“Operation Varsity Blues”- What It Means to Me

As heartbroken as I was to hear that Full House alum Lori Loughlin was involved in a multi-million-dollar college admissions scam, I am mostly filled with anger and disappointment now. News broke on March 12th that Loughlin and about 50 other wealthy parents were charged with felony crimes like mail fraud and bribery as they paid for their children to get into elite schools across the country. Loughlin’s two daughters go to University of Southern California and were illegitimately recruited to be on the women’s rowing team, despite having zero experience in the physically-demanding sport. Some of the other schools involved in the scandal were Stanford, Yale, and Georgetown.

 

Loughlin, her designer husband Mossimo Giannulli, and fellow actress Felicity Huffman are just some of the A-Listers indicted in the scam. Huffman payed Georgetown $15,000 to accept her daughter into their undergraduate program while Loughlin and Giannulli shelled out half a million for their daughters to be accepted into USC as student-athletes. Others paid around the same amounts. Besides the mass amounts of cash, the prospective students’ faces were superimposed onto bodies of actual athletes to make it seem like they had some experience worthy of recruitment and had their SAT/ACT tests doctored to get desirable scores.

Rick Singer, the “Operation Varsity Blues” mastermind, carried out the sting operation and is now being charged with obstruction of justice, conspiracy, money laundering, and racketeering. Multiple school officials, standardized test administrators, coaches, and athletic recruiters have been let go from their respective schools/companies. Court proceedings in Boston are expected to take place within the coming weeks.

 

Like I said, my initial reaction was shock at the fact that sweet Aunt Becky from Full House and its spin-off Fuller House was involved with any kind of wrong-doing. I know it’s silly to conflate a character and the actor/actress, but I couldn’t help it, Loughlin was so wholesome. And it’s not like she’s scum now, she just had the means to go out of her way to give her children certain opportunities. I’m not questioning the love that these parents have for their children and wanting to give them the best life possible. For someone like me, however, the most heartbreaking part about this scandal is knowing that some students didn’t get into/couldn’t attend their dream schools because someone else paid to have their spot.

 

Growing up the way that I did, I was taught that hard-work and determination are some of the greatest characteristics to have. Because of this, I have always worked above and beyond in school, at work, and at home. I see the same drive in my friends and other people from my community. During the college application process, I had many chances to go to good schools because I put the time and effort into opening those doors. I am so beyond glad that I ended up at Denison, but I wouldn’t be here if it weren’t for scholarships and financial aid. A lot of people cannot realistically go to any college that they want because of finances or athletics, and quite frankly it’s insulting to kids that work their butts off to see that some of their peers were guaranteed a spot because of mommy and daddy’s money.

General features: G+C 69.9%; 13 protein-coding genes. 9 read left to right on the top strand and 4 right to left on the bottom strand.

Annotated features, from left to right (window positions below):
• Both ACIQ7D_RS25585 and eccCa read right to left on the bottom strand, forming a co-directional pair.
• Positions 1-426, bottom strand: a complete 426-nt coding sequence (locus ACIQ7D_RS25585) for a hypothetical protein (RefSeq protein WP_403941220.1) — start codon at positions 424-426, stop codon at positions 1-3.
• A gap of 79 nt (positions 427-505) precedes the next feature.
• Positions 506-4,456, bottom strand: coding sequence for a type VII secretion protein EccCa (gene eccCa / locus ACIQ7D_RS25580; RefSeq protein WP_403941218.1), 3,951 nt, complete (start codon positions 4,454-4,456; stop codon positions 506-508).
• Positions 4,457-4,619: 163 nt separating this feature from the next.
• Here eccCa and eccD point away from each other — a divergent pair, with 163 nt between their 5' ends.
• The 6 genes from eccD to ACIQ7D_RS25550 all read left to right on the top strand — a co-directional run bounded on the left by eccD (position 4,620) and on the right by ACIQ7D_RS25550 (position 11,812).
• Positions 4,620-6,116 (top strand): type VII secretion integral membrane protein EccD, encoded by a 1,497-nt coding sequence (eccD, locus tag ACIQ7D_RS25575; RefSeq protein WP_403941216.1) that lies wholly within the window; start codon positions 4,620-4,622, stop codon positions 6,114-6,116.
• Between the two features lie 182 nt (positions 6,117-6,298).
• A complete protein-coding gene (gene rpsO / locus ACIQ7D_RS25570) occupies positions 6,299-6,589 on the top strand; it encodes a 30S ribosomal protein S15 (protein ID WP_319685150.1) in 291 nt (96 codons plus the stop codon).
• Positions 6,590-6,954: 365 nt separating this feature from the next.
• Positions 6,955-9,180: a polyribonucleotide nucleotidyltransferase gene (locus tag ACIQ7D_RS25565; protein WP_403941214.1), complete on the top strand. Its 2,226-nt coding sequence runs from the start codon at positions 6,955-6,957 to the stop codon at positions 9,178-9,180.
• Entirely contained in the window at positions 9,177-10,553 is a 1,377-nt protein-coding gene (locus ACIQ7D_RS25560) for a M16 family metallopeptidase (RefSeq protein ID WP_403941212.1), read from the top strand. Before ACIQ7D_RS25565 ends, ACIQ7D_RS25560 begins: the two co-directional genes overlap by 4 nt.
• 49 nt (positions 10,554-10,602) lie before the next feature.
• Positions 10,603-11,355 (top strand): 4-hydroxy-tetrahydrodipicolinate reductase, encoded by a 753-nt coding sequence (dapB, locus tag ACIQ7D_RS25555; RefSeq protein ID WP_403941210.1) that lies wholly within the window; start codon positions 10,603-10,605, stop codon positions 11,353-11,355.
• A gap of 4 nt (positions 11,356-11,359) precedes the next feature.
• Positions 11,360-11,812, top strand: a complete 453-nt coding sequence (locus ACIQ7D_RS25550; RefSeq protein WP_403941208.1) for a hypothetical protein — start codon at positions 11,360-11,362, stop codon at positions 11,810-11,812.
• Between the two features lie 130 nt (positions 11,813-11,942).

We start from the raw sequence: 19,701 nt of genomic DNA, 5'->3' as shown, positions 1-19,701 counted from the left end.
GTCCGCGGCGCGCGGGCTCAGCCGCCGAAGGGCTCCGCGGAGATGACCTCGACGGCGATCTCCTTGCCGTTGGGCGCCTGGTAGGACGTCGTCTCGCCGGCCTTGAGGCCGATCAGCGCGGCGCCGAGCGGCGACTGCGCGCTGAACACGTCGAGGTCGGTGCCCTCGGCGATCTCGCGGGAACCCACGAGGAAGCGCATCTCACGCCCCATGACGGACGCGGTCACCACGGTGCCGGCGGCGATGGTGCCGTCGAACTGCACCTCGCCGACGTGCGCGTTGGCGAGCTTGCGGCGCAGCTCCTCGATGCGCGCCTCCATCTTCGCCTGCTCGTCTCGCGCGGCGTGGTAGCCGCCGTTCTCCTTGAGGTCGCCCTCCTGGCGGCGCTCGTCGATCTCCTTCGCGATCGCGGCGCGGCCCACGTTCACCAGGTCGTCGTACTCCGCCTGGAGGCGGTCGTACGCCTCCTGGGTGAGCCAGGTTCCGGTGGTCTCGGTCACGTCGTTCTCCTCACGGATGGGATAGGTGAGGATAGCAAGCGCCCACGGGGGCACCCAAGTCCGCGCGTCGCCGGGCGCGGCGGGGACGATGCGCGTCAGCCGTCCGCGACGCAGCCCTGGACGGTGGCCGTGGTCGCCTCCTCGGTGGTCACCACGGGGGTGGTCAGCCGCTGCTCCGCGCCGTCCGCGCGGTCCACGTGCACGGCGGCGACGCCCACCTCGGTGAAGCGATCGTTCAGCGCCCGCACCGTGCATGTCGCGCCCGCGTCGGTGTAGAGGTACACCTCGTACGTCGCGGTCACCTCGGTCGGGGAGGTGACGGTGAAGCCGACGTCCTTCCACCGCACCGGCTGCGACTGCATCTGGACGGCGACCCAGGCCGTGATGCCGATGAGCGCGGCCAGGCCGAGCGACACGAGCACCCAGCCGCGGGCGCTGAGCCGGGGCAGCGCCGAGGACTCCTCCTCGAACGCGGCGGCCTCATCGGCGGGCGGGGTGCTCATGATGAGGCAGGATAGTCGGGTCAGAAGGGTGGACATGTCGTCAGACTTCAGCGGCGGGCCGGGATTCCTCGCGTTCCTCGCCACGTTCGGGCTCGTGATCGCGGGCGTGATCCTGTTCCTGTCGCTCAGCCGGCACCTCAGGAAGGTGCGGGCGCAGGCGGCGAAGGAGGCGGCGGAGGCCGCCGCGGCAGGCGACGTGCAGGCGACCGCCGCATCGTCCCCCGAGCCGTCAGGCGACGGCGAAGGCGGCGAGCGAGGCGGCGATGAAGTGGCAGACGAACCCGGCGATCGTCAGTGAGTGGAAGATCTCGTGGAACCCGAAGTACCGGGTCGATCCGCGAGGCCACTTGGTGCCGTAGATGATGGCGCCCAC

I am not a college athlete, so I cannot speak to the intensity of honing your skills for years and years, being recruited, and earning an athletic scholarship (not to mention the work that it takes after you’ve accepted your spot). However, I know enough to say that getting a spot on an elite team like USC’s crew team would be the chance of a lifetime. It’s one thing to be beat out by another athlete, whom the coaches genuinely see a slightly greater potential, but it’s another thing to be beat out by a rich kid who has never played that sport a day in his/her life. That must be devastating. Not only did the children of the men and women involved in the cheating scandal rip spots away from deserving individuals, but they stripped them of educational opportunities at those institutions. That disgusts me.

 

My priorities involve my family, my friends, and my education. I value my education so much and that gratitude is only strengthened by the fact that I’ve worked so hard to get here. I’m sure many of my fellow students would express similar sentiments. I hope that all students who want a higher education can find some way of getting one, but I hope that it can be done in an authentic way.